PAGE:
I’m finishing up The Zen Diaries of Garry Shandling. Clocking in at 4 1/2 hours, the documentary presents a portrait of a man never satisfied, always searching, sort of modeling his career and life on Samsara, the endless cycle of death and rebirth.
Shandling’s diary entries are presented in little snippets throughout the documentary, and one of the of the things I wished for when watching is a longer, closer look at the pages. This morning I discovered that Garry’s friends have been posting them on his revived Twitter feed.
Shandling owed a great debt to George Carlin, who gave him encouragement when he was first starting out. Shandling adopted Carlin’s attitude towards cycles and reinvention. (Carlin famously threw out material and started fresh every year.)
What they both figured out is that the easiest way to re-invent yourself is to find something new to learn.
My book Show Your Work! is basically about learning in public — allowing people to sort of look over your shoulder as you’re working — and in chapter 10 I quote Milton Glaser, who said, “Whenever Picasso learned how to do something, he abandoned it.”
The video that quote is taken from is basically a summary of Shandling’s career, and it’s so good that I’ve transcribed a huge portion of it below (emphasis mine):
When I talk to students about the distinction between professionalism and personal development, I very often put it this way: In professional life, you must discover a kind of identity for yourself, that becomes a sort of trademark, a way of working that is distinctive that people can recognize. The reason for this is that the path to financial success and notoriety is by having something that no-one else has. It’s kind of like a brand, one of my most despised words.
So what you do in life in order to be professional is you develop your brand, your way of working, your attitude, that is understandable to others. In most cases, it turns out to be something fairly narrow, like ‘this person really knows how to draw cocker spaniels,’ or ‘this person is very good with typography directed in a more feminine way,” or whatever the particular attribute is, and then you discover you have something to offer that is better than other people have or at least more distinctive. And what you do with that is you become a specialist, and people call you to get more of what you have become adept at doing. So if you do anything and become celebrated for it, people will send you more of that. And for the rest of your life, quite possibly, you will have that characteristic, people will continue to ask you for what you have already done and succeeded at. This is the way to professional accomplishment–you have to demonstrate that you know something unique that you can repeat over and over and over until ultimately you lose interest in it. The consequence of specialization and success is that it hurts you. It hurts you because it basically doesn’t aid in your development.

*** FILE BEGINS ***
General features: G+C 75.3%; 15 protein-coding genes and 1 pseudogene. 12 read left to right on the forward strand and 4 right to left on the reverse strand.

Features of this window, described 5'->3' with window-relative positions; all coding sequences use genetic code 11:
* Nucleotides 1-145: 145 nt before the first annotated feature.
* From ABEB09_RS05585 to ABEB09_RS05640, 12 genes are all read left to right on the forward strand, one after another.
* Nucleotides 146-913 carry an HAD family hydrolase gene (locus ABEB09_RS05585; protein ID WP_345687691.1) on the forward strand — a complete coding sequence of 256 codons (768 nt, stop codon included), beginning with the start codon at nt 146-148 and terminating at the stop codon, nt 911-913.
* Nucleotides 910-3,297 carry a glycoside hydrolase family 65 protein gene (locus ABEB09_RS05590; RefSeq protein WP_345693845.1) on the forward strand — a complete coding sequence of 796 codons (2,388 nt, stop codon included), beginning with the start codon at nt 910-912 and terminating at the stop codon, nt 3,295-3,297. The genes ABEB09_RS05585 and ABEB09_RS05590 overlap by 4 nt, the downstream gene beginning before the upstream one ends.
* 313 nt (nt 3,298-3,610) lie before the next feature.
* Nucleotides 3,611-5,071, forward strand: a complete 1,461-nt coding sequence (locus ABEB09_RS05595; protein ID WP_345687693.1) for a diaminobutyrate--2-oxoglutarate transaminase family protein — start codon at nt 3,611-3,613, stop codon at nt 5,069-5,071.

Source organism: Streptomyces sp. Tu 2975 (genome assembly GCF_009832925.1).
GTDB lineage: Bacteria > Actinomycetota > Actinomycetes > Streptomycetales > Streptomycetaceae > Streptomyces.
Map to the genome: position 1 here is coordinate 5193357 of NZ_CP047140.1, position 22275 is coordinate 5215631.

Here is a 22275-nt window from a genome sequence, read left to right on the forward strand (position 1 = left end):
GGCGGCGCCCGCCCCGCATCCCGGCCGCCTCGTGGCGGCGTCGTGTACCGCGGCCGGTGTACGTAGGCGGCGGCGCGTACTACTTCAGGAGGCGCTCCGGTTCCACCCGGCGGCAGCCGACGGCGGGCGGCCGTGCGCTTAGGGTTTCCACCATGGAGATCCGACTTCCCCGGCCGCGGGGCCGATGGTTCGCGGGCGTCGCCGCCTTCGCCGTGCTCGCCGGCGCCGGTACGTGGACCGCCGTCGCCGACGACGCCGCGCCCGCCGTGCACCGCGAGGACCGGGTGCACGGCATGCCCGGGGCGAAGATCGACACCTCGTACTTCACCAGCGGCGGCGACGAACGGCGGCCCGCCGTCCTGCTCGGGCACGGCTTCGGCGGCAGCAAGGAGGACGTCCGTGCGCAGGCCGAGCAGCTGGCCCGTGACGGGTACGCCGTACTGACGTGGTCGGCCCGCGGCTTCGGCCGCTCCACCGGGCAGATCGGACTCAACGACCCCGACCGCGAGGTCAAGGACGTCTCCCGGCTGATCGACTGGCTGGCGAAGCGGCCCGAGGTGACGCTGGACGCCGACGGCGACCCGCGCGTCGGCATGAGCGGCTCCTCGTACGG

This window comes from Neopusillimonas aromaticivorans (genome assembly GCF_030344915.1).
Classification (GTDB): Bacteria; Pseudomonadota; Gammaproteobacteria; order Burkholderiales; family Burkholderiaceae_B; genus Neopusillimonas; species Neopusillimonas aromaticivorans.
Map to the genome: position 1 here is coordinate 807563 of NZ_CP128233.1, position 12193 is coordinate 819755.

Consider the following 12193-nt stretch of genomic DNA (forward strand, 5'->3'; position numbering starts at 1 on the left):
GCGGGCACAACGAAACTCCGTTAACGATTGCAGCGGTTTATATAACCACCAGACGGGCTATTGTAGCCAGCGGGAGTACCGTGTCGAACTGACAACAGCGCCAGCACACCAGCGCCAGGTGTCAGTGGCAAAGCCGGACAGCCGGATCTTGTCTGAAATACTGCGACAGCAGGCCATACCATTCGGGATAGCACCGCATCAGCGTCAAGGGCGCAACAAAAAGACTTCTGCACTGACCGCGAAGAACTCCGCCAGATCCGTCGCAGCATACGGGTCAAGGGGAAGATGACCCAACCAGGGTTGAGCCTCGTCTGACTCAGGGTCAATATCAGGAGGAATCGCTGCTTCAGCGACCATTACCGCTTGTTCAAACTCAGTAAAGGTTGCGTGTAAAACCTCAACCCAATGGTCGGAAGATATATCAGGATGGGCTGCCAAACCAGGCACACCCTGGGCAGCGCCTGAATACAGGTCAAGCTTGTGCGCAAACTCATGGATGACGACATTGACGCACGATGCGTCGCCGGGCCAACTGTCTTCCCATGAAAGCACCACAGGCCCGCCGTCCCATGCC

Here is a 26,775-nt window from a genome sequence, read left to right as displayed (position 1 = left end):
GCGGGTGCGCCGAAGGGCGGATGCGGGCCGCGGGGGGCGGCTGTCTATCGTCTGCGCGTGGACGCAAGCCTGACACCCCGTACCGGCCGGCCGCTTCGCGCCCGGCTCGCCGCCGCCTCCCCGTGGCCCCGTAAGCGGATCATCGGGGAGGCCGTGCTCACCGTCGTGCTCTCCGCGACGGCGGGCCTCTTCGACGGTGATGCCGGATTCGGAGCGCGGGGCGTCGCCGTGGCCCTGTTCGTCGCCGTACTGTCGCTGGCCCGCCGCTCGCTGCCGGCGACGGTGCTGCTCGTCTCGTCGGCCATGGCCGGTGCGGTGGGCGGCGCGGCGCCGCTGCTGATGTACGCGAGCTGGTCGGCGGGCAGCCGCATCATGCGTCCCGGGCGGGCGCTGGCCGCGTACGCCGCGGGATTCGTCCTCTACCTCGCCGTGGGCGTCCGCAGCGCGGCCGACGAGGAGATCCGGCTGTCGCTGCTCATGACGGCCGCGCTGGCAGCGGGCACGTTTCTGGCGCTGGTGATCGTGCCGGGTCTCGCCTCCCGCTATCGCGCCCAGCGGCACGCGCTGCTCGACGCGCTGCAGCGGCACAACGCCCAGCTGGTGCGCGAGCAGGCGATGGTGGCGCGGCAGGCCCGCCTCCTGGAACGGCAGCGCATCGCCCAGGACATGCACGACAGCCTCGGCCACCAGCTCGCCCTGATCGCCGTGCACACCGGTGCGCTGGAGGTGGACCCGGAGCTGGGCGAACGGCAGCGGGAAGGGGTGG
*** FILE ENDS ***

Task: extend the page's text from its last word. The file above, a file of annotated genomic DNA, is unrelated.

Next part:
The truth of the matter is that understanding development comes from failure. People begin to get better when they fail, they move towards failure, they discover something as a result of failing, they fail again, they discover something else, they fail again, they discover something else. So the model for personal development is antithetical to the model for professional success. As a result of that, I believe that Picasso as a model is the most useful model you can have in terms of your artistic interests, because whenever Picasso learned how to do something he abandoned it, and as a result of that, in terms of his development as an artist, the results were extraordinary. It is the opposite of what happens in the typecasting for professional accomplishment.
Every single person is a learning machine. You want the challenge of trying something new, figuring out how to do it, mastering it, and then starting all over again. You want to Learn, Leap, and Repeat.
As I wrote in Show:
When you feel like you’ve learned whatever there is to learn from what you’re doing, it’s time to change course and find something new to learn so that you can move forward. You can’t be content with mastery; you have to push yourself to become a student again.
So, perhaps, instead of asking that dreaded question, “What next?” turn it into this question: “What do you want to learn?”
Works whether you’re 5-years-old or 85-years-old.